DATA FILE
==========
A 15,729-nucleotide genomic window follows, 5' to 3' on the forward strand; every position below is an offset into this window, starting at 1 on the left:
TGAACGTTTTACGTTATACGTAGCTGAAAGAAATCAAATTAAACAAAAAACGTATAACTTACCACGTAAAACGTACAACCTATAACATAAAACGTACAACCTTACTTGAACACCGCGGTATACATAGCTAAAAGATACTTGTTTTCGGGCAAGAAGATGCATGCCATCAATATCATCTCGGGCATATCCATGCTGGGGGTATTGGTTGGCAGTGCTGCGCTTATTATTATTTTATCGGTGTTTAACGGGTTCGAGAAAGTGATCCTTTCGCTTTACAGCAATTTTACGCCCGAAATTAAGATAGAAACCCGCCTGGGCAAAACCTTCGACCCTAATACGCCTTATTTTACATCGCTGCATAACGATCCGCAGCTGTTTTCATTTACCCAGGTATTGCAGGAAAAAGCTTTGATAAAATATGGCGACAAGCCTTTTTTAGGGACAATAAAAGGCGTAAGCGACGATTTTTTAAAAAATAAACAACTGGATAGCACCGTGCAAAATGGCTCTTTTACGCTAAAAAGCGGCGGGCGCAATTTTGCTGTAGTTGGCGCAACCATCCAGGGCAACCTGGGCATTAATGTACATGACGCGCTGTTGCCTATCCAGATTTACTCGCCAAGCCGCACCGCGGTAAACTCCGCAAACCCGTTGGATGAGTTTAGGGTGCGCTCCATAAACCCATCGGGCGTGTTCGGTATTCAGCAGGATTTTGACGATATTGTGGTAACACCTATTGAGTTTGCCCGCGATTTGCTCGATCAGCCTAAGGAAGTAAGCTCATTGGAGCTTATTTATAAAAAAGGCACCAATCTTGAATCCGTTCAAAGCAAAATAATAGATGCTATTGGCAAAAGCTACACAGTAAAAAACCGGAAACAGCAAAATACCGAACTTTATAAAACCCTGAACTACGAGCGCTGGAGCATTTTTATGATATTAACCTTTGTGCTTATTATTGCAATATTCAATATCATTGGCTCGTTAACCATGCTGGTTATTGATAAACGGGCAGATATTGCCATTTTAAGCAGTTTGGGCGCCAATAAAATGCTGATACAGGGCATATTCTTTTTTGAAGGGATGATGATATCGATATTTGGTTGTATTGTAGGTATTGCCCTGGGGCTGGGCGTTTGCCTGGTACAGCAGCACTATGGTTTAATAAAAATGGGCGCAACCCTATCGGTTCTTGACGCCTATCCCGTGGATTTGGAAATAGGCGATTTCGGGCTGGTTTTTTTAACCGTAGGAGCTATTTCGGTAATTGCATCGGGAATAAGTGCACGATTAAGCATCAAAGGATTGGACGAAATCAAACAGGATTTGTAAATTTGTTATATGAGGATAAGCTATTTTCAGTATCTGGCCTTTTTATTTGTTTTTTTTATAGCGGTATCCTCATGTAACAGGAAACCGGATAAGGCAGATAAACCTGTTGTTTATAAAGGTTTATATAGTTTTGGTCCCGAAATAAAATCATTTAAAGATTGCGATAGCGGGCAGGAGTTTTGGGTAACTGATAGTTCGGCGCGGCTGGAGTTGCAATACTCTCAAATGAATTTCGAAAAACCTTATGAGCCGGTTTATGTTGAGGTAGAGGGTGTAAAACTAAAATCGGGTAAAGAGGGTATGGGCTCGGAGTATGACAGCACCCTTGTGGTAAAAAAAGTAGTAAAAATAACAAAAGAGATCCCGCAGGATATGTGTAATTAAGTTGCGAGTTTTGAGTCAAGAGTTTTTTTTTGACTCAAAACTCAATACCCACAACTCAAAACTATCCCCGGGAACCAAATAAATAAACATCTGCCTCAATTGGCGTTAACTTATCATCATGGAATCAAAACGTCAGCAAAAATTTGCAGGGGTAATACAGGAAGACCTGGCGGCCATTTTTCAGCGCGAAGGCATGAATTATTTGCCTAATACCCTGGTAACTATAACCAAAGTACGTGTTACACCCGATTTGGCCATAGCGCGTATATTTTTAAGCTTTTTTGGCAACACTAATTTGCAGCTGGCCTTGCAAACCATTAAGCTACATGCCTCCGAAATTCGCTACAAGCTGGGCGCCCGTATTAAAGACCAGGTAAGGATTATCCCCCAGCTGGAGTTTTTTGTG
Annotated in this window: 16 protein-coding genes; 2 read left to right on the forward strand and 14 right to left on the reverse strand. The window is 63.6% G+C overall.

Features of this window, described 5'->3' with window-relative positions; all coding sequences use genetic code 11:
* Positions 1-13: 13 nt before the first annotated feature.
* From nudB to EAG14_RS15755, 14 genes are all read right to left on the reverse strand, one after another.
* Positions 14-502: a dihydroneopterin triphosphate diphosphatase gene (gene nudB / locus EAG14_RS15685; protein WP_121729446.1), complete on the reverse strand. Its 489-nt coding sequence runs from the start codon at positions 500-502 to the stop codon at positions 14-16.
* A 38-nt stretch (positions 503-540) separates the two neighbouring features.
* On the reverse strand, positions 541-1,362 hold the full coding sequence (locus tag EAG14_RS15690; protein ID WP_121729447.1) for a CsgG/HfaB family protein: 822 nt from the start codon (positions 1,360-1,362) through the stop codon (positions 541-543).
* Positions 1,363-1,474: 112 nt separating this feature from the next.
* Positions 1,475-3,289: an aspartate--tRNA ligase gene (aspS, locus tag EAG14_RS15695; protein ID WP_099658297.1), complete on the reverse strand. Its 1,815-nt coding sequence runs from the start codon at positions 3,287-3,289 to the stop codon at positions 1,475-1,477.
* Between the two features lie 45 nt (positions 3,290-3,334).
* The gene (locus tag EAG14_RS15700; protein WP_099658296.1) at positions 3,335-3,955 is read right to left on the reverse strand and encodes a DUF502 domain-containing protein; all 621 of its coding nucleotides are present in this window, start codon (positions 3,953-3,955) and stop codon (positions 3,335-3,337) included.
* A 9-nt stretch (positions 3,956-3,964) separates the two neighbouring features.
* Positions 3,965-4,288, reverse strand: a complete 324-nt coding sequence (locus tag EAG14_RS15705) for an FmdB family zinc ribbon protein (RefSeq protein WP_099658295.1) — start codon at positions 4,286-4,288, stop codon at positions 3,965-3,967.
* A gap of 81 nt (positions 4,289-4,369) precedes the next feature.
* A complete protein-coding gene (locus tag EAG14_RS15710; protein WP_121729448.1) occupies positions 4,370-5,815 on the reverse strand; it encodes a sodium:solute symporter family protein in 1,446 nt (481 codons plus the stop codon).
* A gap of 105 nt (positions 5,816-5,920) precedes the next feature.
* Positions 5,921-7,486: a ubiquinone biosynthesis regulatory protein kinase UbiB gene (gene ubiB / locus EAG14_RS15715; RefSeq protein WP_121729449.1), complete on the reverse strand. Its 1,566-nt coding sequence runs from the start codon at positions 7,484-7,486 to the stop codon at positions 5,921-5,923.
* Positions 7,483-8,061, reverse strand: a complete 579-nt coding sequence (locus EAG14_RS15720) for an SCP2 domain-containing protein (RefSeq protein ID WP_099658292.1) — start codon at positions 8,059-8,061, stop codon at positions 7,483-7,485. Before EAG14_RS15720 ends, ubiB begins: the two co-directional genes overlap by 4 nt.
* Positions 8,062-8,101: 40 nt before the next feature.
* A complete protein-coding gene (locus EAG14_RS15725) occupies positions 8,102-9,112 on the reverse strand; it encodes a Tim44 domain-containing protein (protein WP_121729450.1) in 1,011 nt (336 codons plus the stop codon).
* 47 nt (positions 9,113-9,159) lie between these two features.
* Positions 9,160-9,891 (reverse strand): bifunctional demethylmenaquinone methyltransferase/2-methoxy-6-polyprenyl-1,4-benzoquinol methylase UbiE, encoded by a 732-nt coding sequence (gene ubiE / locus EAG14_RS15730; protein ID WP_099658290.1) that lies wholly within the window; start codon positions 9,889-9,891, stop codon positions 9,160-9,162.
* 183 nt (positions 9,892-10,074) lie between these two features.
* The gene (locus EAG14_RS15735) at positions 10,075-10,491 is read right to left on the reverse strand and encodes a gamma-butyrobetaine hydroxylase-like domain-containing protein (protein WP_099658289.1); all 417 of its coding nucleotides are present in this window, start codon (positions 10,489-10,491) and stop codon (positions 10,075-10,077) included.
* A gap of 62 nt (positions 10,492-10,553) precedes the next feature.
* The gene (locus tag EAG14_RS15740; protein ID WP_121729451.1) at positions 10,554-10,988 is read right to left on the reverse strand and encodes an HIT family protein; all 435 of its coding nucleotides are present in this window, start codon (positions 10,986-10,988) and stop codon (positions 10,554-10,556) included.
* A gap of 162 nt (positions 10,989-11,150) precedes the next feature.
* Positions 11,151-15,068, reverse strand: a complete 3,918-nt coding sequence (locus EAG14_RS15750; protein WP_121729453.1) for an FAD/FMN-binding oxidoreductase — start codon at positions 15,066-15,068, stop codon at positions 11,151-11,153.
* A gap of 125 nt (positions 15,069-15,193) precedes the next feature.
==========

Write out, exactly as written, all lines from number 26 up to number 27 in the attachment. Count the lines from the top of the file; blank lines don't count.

* The gene (locus EAG14_RS15735) at positions 10,075-10,491 is read right to left on the reverse strand and encodes a gamma-butyrobetaine hydroxylase-like domain-containing protein (protein WP_099658289.1); all 417 of its coding nucleotides are present in this window, start codon (positions 10,489-10,491) and stop codon (positions 10,075-10,077) included.
* A gap of 62 nt (positions 10,492-10,553) precedes the next feature.